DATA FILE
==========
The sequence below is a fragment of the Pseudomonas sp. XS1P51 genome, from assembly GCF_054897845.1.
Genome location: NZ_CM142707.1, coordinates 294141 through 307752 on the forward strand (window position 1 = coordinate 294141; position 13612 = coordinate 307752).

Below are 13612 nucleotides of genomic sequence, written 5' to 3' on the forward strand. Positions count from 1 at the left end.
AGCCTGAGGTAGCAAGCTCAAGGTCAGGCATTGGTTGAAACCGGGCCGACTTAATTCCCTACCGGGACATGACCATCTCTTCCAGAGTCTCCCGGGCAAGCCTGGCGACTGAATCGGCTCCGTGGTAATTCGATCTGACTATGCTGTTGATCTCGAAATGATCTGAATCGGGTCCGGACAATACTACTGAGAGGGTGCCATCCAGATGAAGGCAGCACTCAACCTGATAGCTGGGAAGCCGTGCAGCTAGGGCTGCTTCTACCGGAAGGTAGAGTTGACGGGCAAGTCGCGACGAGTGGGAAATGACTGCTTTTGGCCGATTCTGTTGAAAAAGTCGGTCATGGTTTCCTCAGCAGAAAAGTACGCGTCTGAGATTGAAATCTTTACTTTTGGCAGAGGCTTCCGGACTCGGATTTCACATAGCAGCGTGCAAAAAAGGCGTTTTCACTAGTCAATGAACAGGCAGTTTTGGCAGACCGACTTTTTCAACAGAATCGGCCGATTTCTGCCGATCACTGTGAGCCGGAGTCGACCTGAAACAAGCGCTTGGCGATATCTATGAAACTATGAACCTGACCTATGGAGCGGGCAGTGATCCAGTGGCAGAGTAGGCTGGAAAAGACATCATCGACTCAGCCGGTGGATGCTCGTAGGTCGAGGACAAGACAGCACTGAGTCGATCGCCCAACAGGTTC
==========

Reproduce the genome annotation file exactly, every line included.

The sequence below is a fragment of the Pseudomonas sp. XS1P51 genome, from assembly GCF_054897845.1.
Genome location: NZ_CM142707.1, coordinates 294141 through 307752 on the forward strand (window position 1 = coordinate 294141; position 13612 = coordinate 307752).

Below are 13612 nucleotides of genomic sequence, written 5' to 3' on the forward strand. Positions count from 1 at the left end.
AGCCTGAGGTAGCAAGCTCAAGGTCAGGCATTGGTTGAAACCGGGCCGACTTAATTCCCTACCGGGACATGACCATCTCTTCCAGAGTCTCCCGGGCAAGCCTGGCGACTGAATCGGCTCCGTGGTAATTCGATCTGACTATGCTGTTGATCTCGAAATGATCTGAATCGGGTCCGGACAATACTACTGAGAGGGTGCCATCCAGATGAAGGCAGCACTCAACCTGATAGCTGGGAAGCCGTGCAGCTAGGGCTGCTTCTACCGGAAGGTAGAGTTGACGGGCAAGTCGCGACGAGTGGGAAATGACTGCTTTTGGCCGATTCTGTTGAAAAAGTCGGTCATGGTTTCCTCAGCAGAAAAGTACGCGTCTGAGATTGAAATCTTTACTTTTGGCAGAGGCTTCCGGACTCGGATTTCACATAGCAGCGTGCAAAAAAGGCGTTTTCACTAGTCAATGAACAGGCAGTTTTGGCAGACCGACTTTTTCAACAGAATCGGCCGATTTCTGCCGATCACTGTGAGCCGGAGTCGACCTGAAACAAGCGCTTGGCGATATCTATGAAACTATGAACCTGACCTATGGAGCGGGCAGTGATCCAGTGGCAGAGTAGGCTGGAAAAGACATCATCGACTCAGCCGGTGGATGCTCGTAGGTCGAGGACAAGACAGCACTGAGTCGATCGCCCAACAGGTTC